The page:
Both utility-scale energy storage and distributed storage resources will play a key role in helping Hawaii maintain the reliability of its grid as it prepares to shutter a 180 MW coal plant on the island of Oahu, experts said at the Hawaii Energy Conference on Tuesday.
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Hawaii-based Mauna Loa, one of the world’s major macadamia nut brands, just got a 1.2-megawatt solar farm and 500 kW battery storage system. The new solar and storage join existing clean energy sources at the facility, which means it’s now powered by 100% clean energy.
Something unusual is happening in Hawaii: An electric utility and rooftop solar installers have agreed on a proposal to reward households for sharing clean energy with the grid at useful times.
On Hawaii 1-15-2022: Waikiki Beach could disappear by the end of the century. It’s not the only one.
For the past decade or so, I’ve seen the changes firsthand to Hawaii’s shoreline — and not just in Waikiki. My home beach on the west side of Oahu is wrecked, unrecognizable from the days I frequented it as a kid. The North Shore is battling erosion like I’ve never seen before; some homes are barely surviving, and they are not alone.
Hawaiian Electric has hit a milestone with more than 1,000 megawatts of solar on its grids as of Dec. 31, including 140 MW in Maui County, the company announced Thursday.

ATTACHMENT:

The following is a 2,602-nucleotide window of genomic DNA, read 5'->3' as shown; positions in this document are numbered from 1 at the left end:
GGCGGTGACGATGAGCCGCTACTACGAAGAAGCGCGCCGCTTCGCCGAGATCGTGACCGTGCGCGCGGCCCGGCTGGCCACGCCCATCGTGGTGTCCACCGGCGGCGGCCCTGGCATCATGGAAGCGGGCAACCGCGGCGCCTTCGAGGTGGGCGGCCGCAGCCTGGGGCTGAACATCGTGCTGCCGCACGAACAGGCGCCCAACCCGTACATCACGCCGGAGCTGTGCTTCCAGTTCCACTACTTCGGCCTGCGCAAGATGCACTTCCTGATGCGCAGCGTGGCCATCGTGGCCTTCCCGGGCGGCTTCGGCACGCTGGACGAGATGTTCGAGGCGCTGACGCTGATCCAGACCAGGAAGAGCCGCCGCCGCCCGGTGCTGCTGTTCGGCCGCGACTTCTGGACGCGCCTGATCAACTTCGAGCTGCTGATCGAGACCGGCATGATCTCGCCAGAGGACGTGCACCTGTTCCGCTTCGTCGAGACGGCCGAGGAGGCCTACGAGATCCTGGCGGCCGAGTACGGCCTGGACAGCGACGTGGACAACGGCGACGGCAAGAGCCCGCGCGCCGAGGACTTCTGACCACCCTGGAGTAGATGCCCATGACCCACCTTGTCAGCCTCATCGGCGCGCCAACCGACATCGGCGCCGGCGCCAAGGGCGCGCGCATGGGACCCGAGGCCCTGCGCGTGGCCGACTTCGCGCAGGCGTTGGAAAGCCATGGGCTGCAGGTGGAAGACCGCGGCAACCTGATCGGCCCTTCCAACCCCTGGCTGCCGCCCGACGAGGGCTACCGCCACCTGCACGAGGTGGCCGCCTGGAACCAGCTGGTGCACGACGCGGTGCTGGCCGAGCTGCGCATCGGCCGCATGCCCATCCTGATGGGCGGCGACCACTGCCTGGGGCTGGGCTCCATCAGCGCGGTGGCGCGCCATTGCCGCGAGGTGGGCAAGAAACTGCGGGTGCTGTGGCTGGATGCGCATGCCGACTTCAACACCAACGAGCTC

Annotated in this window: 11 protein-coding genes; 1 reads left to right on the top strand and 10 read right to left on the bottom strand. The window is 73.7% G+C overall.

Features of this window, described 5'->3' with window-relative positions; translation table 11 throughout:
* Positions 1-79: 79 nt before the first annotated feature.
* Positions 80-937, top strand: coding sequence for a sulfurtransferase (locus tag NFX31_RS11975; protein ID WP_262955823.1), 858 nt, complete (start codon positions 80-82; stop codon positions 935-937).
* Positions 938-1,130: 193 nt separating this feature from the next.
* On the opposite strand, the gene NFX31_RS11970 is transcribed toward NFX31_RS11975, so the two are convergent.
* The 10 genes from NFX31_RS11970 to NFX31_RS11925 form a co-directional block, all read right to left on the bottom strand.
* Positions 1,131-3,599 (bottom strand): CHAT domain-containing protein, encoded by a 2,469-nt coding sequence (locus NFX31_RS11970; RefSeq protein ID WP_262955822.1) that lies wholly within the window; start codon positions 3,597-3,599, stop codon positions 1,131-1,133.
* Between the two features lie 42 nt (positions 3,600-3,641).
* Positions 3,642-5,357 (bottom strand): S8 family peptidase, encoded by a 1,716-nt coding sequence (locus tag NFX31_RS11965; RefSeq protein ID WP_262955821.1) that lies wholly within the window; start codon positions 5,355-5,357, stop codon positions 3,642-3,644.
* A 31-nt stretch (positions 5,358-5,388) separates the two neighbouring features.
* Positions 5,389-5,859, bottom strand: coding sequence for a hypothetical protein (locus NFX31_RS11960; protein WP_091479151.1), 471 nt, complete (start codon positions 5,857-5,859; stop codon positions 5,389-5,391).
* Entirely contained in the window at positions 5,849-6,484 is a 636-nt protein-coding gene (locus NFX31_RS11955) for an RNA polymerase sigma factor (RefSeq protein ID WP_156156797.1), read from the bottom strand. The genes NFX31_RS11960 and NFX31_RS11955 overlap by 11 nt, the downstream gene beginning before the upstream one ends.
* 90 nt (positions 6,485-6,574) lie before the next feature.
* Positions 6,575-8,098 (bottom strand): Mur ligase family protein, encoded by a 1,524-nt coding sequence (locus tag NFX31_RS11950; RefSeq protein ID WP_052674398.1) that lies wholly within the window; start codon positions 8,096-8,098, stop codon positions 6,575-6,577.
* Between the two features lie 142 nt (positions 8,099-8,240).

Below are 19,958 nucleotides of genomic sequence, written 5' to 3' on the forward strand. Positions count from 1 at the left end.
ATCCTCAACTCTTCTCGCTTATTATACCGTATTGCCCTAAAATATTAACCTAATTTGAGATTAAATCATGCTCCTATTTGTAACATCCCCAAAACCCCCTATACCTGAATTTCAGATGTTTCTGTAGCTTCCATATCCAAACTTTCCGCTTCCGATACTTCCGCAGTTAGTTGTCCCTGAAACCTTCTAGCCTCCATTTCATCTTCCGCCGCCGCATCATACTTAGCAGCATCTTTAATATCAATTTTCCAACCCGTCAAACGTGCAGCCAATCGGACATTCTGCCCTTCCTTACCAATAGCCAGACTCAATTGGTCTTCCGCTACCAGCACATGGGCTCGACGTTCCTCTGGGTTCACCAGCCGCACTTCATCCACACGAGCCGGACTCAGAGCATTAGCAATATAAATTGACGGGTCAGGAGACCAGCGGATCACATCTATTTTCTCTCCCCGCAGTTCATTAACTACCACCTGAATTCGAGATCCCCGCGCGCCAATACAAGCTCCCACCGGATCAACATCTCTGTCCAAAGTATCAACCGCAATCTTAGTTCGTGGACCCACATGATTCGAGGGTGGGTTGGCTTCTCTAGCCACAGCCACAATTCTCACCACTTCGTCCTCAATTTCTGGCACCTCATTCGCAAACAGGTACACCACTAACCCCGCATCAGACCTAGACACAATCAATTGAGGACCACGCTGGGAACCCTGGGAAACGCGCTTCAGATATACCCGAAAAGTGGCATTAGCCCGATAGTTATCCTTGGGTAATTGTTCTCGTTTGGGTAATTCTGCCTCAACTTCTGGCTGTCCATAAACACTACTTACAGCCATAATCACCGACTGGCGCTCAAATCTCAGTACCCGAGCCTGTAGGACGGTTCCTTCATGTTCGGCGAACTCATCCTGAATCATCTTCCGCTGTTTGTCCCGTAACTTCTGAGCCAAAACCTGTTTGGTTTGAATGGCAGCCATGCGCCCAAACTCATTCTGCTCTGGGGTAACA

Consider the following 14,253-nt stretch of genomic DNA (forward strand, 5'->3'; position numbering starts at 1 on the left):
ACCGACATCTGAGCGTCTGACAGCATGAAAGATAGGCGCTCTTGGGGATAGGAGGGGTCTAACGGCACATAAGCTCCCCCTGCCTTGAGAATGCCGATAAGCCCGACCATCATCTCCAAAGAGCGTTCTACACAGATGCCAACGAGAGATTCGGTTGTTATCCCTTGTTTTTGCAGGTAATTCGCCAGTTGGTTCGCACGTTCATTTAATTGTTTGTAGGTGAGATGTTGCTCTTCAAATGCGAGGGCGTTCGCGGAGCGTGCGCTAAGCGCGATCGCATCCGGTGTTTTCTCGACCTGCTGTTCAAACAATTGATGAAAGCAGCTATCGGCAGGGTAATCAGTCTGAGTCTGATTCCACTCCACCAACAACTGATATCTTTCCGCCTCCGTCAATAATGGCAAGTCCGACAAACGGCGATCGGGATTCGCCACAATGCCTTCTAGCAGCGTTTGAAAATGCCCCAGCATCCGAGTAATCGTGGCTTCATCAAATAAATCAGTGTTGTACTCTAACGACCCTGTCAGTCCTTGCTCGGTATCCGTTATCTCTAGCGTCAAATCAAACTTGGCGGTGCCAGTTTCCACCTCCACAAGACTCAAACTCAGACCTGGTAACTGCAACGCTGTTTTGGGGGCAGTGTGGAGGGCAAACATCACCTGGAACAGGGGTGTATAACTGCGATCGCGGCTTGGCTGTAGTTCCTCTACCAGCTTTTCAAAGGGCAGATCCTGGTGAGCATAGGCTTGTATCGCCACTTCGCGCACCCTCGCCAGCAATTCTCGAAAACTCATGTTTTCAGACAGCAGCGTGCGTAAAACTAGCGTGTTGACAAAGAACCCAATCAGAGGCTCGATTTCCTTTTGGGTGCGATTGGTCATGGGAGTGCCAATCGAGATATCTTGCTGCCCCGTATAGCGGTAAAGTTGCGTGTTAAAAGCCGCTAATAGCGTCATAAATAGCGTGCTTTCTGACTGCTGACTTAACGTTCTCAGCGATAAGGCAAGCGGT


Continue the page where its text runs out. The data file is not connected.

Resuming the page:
Hawaii became the first state to declare a climate emergency last year. This year, the Legislature will be called on to come up with concrete initiatives to tackle the problem.
As Hawaii’s 2021-2022 humpback whale season gets underway, scientists say they hope to see population numbers continue to recover after an estimated 50% plunge in 2015-2016….
Two nearly extinct species endemic to Hawaii — one a bird and the other a plant — made the Endangered Species Coalition’s top 10 list of U.S. species “already imperiled by climate change.
Rising tides, more frequent fires, and extreme rainfall. Those are some of the predictions University of Hawaii scientists have as climate change worsens.
In late 2010 and early 2011, heavy rains caused a Leeward reservoir to overflow above Oahu’s only municipal landfill, Waimanalo Gulch.